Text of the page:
I am reminded of "Laurie's Song" from the Aaron Copland opera, "The Tender Land." It's sung by a girl graduating high school, but the sentiments are similar.  Many of our graduates are feeling this way right now.

Once I thought I'd never grow tall as this fence.
Time dragged heavy and slow.
But April came and August went before I knew just what they meant,
And little by little I grew,
And as I grew, I came to know how fast the time could go.
Once I thought I'd never go outside this fence.
This space was plenty for me,
But I walked down the road one day, and just what happened I can't say.
But little by little it came to be:
That line between the earth and sky came beckoning to me.
Now the time has grown so short; the world has grown so wide.
I'll be graduated soon. Why am I strange inside?
What makes me think I'd like to try
To go down all those roads beyond that line above the earth and 'neath the sky?
Tomorrow when I sit upon the graduation platform stand,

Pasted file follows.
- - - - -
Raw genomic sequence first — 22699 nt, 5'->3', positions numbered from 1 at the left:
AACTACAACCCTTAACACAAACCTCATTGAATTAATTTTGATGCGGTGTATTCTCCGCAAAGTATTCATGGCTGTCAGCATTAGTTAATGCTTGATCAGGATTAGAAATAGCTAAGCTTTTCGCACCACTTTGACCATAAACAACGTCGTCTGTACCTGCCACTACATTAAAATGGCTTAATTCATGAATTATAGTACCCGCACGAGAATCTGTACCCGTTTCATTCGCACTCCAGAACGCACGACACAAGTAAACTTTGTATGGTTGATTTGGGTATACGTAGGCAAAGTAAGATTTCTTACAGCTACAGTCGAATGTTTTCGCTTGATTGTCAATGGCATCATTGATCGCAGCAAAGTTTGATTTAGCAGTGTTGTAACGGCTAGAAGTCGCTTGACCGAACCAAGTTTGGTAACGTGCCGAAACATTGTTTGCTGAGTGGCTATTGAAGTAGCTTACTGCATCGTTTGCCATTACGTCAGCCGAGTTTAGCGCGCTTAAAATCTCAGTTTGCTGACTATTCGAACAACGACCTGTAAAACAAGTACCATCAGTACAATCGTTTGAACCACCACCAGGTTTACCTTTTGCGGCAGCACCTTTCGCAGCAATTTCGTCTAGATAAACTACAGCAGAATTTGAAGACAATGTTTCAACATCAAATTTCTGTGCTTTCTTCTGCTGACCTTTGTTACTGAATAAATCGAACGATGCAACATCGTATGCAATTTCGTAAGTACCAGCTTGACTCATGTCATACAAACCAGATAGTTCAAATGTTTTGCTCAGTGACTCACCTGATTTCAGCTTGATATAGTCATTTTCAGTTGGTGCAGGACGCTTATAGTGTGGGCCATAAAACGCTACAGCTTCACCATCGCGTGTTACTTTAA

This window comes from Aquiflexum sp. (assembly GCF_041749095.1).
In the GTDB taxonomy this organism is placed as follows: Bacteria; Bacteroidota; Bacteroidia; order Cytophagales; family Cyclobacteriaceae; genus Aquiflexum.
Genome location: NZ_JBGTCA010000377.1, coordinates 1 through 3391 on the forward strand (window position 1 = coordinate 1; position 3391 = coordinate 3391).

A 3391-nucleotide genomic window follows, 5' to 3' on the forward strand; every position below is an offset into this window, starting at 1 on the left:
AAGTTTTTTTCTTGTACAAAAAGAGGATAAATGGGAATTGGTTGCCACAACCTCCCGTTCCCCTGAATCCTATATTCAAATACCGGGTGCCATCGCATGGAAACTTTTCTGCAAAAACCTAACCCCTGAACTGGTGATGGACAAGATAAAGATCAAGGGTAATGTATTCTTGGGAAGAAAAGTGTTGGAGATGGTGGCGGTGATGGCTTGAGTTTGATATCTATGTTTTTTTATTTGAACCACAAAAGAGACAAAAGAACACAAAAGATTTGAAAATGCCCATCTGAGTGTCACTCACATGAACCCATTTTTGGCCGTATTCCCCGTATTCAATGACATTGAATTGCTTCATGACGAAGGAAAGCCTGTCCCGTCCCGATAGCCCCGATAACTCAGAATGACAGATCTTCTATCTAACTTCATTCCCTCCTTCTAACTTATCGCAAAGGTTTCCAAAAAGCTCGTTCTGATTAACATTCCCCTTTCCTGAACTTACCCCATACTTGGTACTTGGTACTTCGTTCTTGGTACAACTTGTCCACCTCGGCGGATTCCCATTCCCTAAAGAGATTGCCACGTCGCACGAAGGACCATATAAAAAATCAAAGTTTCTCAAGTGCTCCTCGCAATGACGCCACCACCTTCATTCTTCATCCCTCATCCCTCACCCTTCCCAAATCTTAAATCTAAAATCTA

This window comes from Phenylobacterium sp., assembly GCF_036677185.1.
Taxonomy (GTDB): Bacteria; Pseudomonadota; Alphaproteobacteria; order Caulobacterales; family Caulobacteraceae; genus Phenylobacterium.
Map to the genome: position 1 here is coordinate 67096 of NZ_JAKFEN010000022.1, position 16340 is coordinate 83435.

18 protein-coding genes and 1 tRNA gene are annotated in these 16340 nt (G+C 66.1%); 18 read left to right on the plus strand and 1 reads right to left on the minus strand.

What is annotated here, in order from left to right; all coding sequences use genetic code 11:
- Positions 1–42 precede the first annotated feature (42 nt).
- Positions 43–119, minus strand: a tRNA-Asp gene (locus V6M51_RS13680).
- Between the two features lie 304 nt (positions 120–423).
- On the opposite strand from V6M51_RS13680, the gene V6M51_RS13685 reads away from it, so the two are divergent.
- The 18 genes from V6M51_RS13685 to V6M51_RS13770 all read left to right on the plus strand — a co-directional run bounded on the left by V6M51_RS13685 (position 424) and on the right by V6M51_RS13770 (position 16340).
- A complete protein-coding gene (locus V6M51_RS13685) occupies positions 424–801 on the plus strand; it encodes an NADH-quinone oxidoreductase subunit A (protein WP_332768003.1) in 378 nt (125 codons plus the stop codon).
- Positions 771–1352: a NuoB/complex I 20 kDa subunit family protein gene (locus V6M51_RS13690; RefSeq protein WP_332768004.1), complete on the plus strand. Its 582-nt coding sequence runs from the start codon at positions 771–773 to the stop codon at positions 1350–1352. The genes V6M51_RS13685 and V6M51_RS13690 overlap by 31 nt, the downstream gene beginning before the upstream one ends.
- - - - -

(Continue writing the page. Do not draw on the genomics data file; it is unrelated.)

I know my hand will shake when I reach out to take that paper with the ribboned band.
Now that all the learning's done, Oh who knows what will now begin?
Oh it's so strange, I'm strange inside.
The time has grown so short; the world so wide.

The horizon beckons, the possibilities are endless and the choices daunting.  It is a time that we parents recall both with a shudder of fear and a twinge of envy.  Many of our most fateful choices have already been made, and in a world far less complex. The horizon before us is far less wide, now, but we too feel strange inside, reminded at each commencement that choices still abound, even as we watch the product of so many thousands of our choices step forward to receive his diploma.  

At this time of year, with so many transitioning, we can be guided by the compass of Deuteronomy, which reminds us to set a single parameter that can guide us in every choice we make. Whenever confronted with a key decision, we should choose life.

That choice is explained by Rabbi Yitz Greenberg in this commencement address at Sacred Heart University a few years ago (BTW a great new site dedicated to Yitz's work has just been launched):  

"In sum, there is no neutral act in life and there is no moment without choice. Not to choose is to choose. Therefore the name of humanity which waits upon your choice, and for the sake of God who years for your choice in love, go forth and choose life." 

Click here for photos from last Sunday's Brown graduation.